While You Were Paying Attention To The New Comprehensive Plan…
Guest Post by David Neuringer
We have all been watching and participating in the creation of the City’s new Comprehensive Land Use Plan. When it comes to future Rezoning Cases, this new Comprehensive Plan, by and large favors the Citizens of Johns Creek, and is not so friendly toward developers and land owners with developable tracts of land.
However, I would like to make you aware of something the Johns Creek City Government is trying to do that will have major negative ramifications on Rezoning Cases, both past and future, in the City. The Community Development Department, at the request of the Mayor, City Council and the City Attorney, has put forth a change in the City’s Rezoning Ordinance. It is Text Amendment A-18-001, and it is to be heard at the June 5, 2018, Planning Commission Meeting. The Text Amendment is then scheduled to be heard by the Mayor and City Council at the June 18, 2018, City Council Meeting. The link to the Text Amendment is below:
The Text Amendment is asking for the removal of the below paragraph from “Sec. 28.2. - Land Use Petitions” of the City’s Zoning Ordinance;
“If a petition was previously denied, the owner must demonstrate that the proposed land use petition is significantly different from the previous denial to the satisfaction of the Mayor and City Council before it can be considered for a reinitiation. A significant difference includes, but is not limited to a change in zoning district, use, density, height, buffers or other methods of screening, or other items which were discussed at a public hearing.”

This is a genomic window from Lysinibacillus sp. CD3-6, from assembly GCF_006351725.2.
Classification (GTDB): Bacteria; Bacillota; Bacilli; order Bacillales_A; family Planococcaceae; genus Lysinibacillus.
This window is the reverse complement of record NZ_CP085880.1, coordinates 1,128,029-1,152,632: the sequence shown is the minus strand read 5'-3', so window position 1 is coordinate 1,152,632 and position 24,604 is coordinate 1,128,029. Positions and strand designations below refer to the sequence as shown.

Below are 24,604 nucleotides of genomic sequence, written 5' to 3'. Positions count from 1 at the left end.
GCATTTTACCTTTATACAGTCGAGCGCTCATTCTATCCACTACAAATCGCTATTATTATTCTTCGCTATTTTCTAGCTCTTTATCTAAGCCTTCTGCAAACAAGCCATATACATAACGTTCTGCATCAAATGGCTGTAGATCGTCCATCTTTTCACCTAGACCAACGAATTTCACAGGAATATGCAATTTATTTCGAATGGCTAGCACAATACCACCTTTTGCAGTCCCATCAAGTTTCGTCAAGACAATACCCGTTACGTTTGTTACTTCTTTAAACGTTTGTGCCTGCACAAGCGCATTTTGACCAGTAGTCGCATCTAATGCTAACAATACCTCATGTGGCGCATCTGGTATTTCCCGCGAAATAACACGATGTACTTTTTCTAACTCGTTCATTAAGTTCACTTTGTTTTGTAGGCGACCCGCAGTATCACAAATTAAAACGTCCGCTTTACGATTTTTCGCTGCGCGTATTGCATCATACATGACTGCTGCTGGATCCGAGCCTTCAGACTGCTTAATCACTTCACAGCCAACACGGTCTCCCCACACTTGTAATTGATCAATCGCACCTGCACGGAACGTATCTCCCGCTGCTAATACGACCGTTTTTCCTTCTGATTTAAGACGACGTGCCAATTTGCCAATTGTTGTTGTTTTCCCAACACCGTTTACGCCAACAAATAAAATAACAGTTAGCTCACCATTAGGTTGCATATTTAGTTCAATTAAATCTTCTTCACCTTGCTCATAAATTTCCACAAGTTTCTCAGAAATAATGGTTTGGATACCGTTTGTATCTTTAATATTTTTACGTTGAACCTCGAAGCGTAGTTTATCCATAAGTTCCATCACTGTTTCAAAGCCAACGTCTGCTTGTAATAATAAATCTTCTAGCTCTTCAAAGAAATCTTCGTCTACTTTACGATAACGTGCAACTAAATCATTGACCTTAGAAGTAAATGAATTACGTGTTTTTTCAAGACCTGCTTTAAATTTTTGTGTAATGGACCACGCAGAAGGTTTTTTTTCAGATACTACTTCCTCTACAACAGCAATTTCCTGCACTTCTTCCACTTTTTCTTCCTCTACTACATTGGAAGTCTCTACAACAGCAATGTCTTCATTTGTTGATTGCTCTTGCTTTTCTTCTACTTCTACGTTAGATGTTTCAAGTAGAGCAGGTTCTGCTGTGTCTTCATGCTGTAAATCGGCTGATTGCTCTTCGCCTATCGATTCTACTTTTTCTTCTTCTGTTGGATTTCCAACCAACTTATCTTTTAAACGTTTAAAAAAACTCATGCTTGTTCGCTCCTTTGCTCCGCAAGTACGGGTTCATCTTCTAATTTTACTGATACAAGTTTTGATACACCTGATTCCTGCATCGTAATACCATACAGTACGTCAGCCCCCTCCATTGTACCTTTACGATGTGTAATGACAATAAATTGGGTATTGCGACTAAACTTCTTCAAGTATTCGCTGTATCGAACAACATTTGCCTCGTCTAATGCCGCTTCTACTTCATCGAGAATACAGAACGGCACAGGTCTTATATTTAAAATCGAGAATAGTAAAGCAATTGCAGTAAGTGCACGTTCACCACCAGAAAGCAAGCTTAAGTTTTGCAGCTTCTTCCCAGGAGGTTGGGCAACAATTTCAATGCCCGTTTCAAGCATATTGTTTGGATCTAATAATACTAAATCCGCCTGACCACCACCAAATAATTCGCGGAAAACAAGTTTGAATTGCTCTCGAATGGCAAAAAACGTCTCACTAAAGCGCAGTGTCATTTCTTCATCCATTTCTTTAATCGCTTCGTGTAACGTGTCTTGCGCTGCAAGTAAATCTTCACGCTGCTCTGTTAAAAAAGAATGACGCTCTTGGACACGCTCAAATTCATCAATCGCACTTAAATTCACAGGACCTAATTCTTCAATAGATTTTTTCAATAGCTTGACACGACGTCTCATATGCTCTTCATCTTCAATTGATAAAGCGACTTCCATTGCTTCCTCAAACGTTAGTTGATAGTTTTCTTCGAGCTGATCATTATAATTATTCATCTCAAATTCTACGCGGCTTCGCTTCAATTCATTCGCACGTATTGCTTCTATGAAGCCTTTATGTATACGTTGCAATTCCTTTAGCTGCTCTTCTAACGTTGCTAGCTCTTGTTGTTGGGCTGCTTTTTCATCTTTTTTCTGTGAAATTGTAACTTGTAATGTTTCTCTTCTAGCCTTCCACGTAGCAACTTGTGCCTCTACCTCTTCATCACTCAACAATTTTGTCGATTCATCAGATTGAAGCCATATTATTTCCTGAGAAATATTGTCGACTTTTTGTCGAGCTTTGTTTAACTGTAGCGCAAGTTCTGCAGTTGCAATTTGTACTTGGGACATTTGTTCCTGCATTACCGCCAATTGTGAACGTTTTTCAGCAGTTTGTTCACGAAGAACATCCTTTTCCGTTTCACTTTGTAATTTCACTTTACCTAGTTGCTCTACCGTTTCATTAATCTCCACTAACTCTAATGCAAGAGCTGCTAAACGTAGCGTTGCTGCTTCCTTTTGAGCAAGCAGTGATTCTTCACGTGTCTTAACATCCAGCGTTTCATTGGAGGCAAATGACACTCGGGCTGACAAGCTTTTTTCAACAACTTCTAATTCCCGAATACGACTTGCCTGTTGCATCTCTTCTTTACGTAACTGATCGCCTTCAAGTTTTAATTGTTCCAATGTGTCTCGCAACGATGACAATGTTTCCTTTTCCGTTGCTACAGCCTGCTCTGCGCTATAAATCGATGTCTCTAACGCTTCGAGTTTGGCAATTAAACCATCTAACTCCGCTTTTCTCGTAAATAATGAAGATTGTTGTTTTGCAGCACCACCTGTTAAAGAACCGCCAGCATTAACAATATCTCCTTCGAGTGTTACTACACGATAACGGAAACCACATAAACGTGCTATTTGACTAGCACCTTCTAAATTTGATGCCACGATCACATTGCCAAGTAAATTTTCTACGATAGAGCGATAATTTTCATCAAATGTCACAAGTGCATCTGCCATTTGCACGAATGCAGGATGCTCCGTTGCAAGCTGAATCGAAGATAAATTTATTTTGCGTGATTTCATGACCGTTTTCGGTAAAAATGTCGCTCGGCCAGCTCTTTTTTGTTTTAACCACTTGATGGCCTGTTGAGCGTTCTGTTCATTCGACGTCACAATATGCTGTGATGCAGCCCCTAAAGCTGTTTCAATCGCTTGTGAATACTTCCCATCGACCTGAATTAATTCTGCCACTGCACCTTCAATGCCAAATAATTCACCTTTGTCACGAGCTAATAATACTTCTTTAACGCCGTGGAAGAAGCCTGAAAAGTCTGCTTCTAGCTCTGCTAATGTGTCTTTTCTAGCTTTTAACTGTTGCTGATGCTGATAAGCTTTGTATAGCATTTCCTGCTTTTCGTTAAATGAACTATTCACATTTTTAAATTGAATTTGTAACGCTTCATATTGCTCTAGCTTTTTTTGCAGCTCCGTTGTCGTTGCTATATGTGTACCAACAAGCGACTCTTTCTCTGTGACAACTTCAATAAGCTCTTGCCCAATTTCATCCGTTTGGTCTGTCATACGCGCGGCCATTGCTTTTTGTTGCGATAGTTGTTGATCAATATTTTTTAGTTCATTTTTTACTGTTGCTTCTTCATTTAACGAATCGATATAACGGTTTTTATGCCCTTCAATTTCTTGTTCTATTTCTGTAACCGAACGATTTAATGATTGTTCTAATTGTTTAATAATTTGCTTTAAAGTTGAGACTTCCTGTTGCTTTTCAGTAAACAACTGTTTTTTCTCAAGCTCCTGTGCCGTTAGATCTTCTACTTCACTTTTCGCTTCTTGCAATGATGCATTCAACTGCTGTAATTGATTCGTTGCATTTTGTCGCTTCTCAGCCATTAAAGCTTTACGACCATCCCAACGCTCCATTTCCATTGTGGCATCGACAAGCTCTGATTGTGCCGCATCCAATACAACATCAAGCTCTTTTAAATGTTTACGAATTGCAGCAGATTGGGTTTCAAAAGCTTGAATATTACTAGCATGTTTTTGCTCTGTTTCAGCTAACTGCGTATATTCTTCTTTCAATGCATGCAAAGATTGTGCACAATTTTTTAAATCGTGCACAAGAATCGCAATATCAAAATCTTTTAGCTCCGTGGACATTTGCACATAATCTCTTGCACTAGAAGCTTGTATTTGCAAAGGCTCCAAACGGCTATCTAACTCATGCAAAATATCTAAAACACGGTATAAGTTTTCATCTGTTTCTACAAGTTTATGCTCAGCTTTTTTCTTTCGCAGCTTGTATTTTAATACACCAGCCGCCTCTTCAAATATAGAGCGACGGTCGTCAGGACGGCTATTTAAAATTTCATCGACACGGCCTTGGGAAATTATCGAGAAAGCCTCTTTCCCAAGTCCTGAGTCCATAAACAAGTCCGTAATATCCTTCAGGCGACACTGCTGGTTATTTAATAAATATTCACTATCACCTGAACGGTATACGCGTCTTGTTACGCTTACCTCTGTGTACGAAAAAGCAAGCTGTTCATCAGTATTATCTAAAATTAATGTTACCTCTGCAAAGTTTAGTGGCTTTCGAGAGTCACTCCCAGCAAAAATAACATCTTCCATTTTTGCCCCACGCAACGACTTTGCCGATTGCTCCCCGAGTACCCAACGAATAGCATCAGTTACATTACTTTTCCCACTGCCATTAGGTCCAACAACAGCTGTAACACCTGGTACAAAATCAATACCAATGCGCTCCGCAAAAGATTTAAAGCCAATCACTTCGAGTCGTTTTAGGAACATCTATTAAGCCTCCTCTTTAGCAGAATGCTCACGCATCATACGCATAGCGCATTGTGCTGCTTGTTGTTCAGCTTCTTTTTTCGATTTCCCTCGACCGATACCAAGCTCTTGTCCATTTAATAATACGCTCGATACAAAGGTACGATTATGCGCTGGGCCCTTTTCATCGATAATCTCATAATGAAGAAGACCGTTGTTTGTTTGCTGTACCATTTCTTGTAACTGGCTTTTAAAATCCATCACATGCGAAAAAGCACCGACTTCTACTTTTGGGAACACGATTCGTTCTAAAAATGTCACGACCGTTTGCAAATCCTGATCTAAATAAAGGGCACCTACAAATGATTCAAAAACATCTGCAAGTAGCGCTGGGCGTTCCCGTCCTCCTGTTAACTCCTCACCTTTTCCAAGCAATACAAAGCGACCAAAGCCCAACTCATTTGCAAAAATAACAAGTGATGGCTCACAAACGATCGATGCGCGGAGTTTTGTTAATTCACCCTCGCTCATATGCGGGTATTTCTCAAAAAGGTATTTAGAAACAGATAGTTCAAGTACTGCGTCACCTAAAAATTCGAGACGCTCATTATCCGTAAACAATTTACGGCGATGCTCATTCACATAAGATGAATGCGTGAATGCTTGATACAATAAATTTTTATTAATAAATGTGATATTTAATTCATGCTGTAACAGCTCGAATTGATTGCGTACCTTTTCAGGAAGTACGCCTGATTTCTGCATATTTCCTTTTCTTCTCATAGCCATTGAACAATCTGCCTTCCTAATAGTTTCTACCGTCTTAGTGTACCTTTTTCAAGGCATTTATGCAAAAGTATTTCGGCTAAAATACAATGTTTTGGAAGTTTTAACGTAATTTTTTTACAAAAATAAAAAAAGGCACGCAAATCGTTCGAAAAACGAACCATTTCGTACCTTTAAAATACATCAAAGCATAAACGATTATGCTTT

What does this mean? Currently, a full or flat denial of a Land Use Petition (Rezoning Request) by the Mayor and City Council, done so using the Steinberg Criteria and the Comprehensive Plan as a legal basis for the denial, is a policy statement that says what the developer and land owner(s) have proposed does not belong at the location in question. The above section of the Zoning Ordinance gives finality to that denial. The public does not have to worry that something similar will be brought forth in a Land Use Petition in the future at that location. This section of the Zoning Ordinance gives our elected officials the ability to enforce this policy statement for the Citizens of Johns Creek.
By removing the above section, the City would be removing the policy statement made by a full or flat denial. The Rezoning Ordinance would allow developers and land owners to be able to re-file the same or similar Land Use Petitions, as the ones they previously had denied. The only stipulation would be that they would have to wait twelve months from the initial denial to re-file their Land Use Petitions. It gets worse. The removal of the above section of the Zoning Ordinance would be retroactive. Property owners, who have had previous Land Use Petitions denied by the City since the City’s inception, would now be allowed to re-file the same or similar Land Use Petitions on their land if it has not since been developed. In other words, past work and effort by the Community to oppose a Rezoning in these previously denied cases would be for naught.